It's cheaper to buy a CNG

It's cheaper to buy a CNG car than it is to convert one. We just bought a CNG '94 Dodge Caravan in Provo for $7400 (with 45000 miles) and we love it.

What would the same van have

What would the same van have cost with a standard gasoline engine?

What does a tank of gas cost you?

How far can you go on that tank?

What differs in terms of maintenance? Performance?

My uncle has a CNG engine truck and loves it, but said something about how there were only two or three places in the SLC area to fill up.


there are only a few gas stations around that you can fill up. I know of One in provo (there could be more). I did some work for a company in Salt Lake that did the conversion. They told me for someone with a good size truck (F150 or bigger) then the cost would pay for itself after a year.

I also have a good friend that owns an F250 running on that stuff. He loves it. It gets the same gas milage, but with much cheaper gas. It's a bit less power, but not much to notice.

It's problomatic with smaller vehicles. You need more room for the extra equipment, like the compressed fuel tank and extra gizmo's.

It's a good idea, but also requires more gas stations to jump on the idea making it a nationwide service.

CNG low down

Here's the scoop on CNG.

You generally can purchase a CNG car for less than what it would cost to convert. However, this trend is quickly reversing because of Utah's hunger for CNG cars.

You can check out locations of CNG stations and prices all across the nation at

Another website where you can find useful information is

Converting your car to CNG in Salt Lake is a RIP OFF. The companies there charge more than $10,000!!! There are other start up companies in Utah that charge much less. There is a guy in St. George that does quality work and I believe he charges $6,000. Another guy at Alt Fuels in Mesa, AZ charges about the same, but his work is sloppy.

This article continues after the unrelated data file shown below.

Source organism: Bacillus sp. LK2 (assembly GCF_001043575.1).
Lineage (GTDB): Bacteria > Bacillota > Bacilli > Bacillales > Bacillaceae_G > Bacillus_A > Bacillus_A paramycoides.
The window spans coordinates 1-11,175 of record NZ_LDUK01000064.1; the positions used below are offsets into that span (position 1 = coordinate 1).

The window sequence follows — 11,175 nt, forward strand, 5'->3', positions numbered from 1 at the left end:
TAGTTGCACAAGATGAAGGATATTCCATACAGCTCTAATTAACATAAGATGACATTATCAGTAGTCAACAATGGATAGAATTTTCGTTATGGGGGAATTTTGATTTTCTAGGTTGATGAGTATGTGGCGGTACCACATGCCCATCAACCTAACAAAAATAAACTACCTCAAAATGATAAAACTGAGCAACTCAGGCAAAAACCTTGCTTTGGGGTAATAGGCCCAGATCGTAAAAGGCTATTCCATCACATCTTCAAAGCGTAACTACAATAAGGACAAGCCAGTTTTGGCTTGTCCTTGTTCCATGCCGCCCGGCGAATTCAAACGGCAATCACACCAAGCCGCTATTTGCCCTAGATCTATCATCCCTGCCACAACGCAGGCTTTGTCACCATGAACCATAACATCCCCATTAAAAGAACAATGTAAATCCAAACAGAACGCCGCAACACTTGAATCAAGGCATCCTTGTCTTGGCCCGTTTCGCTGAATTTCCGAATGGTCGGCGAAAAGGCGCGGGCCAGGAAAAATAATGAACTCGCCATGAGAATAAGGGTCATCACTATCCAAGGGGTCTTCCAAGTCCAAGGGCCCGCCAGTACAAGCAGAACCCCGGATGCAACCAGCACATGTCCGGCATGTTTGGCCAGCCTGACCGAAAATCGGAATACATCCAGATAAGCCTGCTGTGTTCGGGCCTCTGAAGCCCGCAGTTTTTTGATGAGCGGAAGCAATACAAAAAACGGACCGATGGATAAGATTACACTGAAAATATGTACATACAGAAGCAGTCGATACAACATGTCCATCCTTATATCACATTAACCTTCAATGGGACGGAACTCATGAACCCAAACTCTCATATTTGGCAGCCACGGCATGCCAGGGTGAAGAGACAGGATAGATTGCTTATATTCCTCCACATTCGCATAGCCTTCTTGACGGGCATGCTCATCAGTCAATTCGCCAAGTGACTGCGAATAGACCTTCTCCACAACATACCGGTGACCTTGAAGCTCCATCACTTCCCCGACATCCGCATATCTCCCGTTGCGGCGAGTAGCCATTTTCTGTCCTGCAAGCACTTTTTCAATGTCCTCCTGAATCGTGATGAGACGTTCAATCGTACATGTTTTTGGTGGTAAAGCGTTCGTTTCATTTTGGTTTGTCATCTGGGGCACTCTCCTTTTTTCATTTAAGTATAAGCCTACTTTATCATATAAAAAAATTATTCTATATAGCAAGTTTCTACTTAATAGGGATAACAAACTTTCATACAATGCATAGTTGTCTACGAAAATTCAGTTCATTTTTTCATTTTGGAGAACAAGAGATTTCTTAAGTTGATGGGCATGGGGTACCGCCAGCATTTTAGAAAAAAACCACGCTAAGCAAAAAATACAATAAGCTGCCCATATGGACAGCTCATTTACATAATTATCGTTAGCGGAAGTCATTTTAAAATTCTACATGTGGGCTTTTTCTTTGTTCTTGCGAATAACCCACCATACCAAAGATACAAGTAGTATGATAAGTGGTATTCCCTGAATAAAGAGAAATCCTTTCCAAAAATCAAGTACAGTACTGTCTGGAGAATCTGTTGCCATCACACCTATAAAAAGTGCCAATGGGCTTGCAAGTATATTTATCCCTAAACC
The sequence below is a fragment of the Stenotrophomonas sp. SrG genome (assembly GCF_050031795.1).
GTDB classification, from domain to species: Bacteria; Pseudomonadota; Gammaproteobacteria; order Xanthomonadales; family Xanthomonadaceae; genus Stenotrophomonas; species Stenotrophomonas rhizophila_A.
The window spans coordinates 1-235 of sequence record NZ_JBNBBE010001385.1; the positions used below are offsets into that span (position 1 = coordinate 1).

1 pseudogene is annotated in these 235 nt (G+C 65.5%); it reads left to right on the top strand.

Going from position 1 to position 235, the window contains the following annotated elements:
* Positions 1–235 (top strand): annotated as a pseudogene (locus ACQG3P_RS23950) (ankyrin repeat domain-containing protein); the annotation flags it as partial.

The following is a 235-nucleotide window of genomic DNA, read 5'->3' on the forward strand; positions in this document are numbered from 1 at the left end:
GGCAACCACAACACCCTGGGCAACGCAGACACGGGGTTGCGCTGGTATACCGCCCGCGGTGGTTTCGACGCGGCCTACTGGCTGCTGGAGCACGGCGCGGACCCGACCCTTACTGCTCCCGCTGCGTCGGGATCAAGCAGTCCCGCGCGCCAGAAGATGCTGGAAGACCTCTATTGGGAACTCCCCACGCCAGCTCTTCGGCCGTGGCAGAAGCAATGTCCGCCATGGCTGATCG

Not all CNG conversions are created equal, so do your homework before having someone convert. Alternatively you can purchase your own EPA certifiec CNG kit from IMPCO or Technocarb. DO NOT use because they aren't EPA certified and are being shut down.

You get the same gas mileage with CNG as regular gas. There is, however, an 8% or so loss in power. You also have to fill up more often and the tanks are also large and sacrifice yous storage space.

Factory conversions are always the best. I have a bi-fuel factory converted 2000 Cavalier. I also have a 2002 Cavalier for sale (check it out on Craigslist).

You can also purchase a home fueling appliance and pump CNG for the same price as at the station. It is a slow fill overnight and you have to send it in for re-calibration and a service check every so often for a hefty $1000. They are called FuelMaker Phill stations.

If you live in Arizona like me, you can register a CNG vehicle for like $20 for TWO YEARS and you get HOV (carpool lane) access!

So, there's the skinny.

Some ideas for saving at the pump

I really like the idea of folks using alternatives to gas, but for most the upfront costs are still prohibitive. As gas prices continue to rise look for alternatives to get more attractive and these conversion costs to come down. In the meantime I am taking advantage of the good weather and riding my bike more. If I ride three times a week it makes that tank of gas last twice as long. When the weather sucks I take the bus.